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Arts for everyone

The Prelude connects communities to local artists and musicians

Colette Greenstein
Colette Greenstein has been a contributing arts & entertainment writer for the Banner since 2009. VIEW BIO
Arts for everyone
The Prelude series will begin this Friday with singer, artist and arts educator Valerie Stephens performing blues, jazz and spoken word. (Photo: Photo courtesy Valerie Stephens)

“The Prelude came about as a way to reconnect artists of color to art and music in different spaces,” says Catherine Morris, founder and president of the new arts and cultural organization, The Boston Arts & Music Soul Collective (BAMS Collective). The idea for the Prelude developed through a series of conversations that Morris had with elders and members of the community about the local music and arts scene for people of color.

“What I saw in those conversations was that when I was asking elders of the community who were born and from Boston, they had a sense of energy for what Boston used to be like for artists who would come in like Earth, Wind & Fire and Chaka Khan. I could tell that they really enjoyed when the opportunity was there for them and their families, and then I would ask a question ‘Where is it now?’ ‘Where is it going?’ Then I noticed that the energy shifted and it was much more negative,” explains Morris. The sentiment across the board was that there really isn’t any entertainment here in Boston geared towards communities of color.

The BAMS Collective hopes to change that perception by hosting the Prelude, a traveling art and music series held around the Greater Boston area, six times this year and six times in 2017. The Prelude will be held in February, March, June, September, October and November, with the first one kicking off this Friday at the Bruce C. Bolling Building in Roxbury. The event will feature singer, artist and arts educator Valerie Stephens performing blues, jazz and spoken word along with the Berklee College of Music student band, Vibe Collective.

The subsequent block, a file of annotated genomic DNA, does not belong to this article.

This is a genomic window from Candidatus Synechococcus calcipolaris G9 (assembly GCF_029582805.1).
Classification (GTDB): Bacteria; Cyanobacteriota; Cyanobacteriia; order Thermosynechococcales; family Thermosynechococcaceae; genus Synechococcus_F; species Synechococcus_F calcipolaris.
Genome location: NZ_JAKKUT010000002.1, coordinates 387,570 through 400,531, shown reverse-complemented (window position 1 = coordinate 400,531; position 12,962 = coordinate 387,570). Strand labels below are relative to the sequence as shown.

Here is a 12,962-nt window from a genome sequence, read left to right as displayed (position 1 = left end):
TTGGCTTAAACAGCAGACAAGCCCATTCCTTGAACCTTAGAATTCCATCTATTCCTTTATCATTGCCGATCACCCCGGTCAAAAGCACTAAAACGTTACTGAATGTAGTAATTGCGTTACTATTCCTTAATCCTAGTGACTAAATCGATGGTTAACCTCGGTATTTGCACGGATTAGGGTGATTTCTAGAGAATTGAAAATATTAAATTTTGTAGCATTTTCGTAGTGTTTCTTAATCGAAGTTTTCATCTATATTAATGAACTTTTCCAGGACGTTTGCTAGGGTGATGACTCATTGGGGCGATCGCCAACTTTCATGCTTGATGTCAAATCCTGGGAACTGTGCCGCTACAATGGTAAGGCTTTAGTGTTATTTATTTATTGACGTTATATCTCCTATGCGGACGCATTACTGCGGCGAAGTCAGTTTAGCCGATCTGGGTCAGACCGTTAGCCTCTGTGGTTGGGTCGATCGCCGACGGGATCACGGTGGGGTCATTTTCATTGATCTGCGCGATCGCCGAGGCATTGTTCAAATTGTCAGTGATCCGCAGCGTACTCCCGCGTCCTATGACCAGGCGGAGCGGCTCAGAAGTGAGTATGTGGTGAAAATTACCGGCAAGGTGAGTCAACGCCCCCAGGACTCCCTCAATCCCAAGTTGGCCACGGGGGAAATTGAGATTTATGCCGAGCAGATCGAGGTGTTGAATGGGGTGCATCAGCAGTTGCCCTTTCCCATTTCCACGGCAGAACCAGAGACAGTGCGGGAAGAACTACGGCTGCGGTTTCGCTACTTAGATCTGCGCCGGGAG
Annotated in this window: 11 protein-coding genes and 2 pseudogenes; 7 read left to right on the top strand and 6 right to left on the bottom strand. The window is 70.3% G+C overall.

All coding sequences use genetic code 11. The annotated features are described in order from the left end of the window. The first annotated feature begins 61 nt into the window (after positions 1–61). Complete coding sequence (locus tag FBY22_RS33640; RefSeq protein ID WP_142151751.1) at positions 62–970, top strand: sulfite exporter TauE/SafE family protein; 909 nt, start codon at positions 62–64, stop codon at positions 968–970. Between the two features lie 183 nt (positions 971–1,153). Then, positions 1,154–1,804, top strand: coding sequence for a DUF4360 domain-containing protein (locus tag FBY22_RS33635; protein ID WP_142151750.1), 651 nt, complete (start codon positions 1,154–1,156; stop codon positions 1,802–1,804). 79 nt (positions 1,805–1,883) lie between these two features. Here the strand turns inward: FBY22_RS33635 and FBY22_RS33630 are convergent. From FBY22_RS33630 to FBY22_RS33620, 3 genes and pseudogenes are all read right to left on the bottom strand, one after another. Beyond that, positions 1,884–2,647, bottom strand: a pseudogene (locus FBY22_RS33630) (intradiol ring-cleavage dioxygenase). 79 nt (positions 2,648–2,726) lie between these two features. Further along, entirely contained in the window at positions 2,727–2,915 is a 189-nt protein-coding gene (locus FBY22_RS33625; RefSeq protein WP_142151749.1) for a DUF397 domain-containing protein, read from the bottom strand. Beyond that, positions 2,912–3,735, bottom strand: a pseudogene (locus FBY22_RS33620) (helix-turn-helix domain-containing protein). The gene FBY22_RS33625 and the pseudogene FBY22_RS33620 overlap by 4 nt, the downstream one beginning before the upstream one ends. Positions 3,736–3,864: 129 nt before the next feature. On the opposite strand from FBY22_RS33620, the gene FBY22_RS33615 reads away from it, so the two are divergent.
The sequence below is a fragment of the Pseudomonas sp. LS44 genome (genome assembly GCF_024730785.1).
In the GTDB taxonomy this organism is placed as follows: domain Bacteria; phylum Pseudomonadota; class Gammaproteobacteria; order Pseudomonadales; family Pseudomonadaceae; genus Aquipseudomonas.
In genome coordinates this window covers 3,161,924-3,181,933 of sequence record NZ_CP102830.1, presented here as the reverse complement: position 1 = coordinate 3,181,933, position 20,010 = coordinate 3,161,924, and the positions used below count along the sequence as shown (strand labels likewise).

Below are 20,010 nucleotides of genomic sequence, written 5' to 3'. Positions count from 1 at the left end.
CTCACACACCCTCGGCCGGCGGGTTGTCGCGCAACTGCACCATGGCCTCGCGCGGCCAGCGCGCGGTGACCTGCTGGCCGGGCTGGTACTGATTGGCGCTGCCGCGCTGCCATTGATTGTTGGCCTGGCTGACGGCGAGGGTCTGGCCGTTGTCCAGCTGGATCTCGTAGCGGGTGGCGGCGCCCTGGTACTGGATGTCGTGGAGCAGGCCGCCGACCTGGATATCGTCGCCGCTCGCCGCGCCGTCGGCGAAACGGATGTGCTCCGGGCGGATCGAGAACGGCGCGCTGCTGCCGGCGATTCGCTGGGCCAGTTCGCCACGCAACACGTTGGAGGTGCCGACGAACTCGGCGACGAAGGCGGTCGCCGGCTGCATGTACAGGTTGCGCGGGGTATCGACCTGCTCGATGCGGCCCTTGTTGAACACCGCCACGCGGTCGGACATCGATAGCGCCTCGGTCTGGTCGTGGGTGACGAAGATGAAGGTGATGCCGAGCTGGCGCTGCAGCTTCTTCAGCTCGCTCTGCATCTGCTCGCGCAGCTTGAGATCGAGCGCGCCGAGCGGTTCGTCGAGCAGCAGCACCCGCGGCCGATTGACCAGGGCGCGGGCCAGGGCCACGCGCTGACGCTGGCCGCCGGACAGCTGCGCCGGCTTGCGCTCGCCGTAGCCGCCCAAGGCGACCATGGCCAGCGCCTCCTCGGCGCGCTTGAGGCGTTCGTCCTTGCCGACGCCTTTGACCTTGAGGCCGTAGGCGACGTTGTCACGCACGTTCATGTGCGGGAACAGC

Upcoming locations for this year’s events include Cambridge, Quincy, Dorchester and Mattapan. Morris’ goal for the Prelude is “to help folks see different neighborhoods and spaces and places that are new, known, unknown, and underutilized.” Based on the conversations that she’s had with various community members, she hopes that hosting the Prelude throughout the Greater Boston area will open up people to the possibilities of what’s going on in their cities and their towns, as well as introducing new artists, “whether they’re musical, or performing, recording or visual,” she says.

The Prelude is part of the pre-festival programming leading up to The Boston Art & Music Soul Festival (BAMS Fest) scheduled for the last week in June of 2018. BAMS Fest will include multiple stages and will feature music, film, art, dance lessons and more with Morris anticipating 10,000 people over the course of the two-day fest. Also included in the programming will be the “Love Your City Art Project,” in which Morris and her team will tap artists across the region to represent their city or town in an on-site art project.

The artists will be given a theme and they’ll have all day to interpret that theme as they see fit. The audience will be able to vote on the project that they like, and the winner will then be chosen to show their work in a local museum for the month of June. Of her hopes and dreams for BAMS Fest, Morris says, “We want to make sure that the festival itself adds to the cultural attractiveness of our city and our state but also to make sure that people particularly artists are still proud to know that a festival represents their interests.”

She goes on to add, “that I feel like that what I’d like to accomplish is that people feel are proud of where they’ve come from and that they don’t have to go anywhere else to see art and culture. They can see it in their hometown.”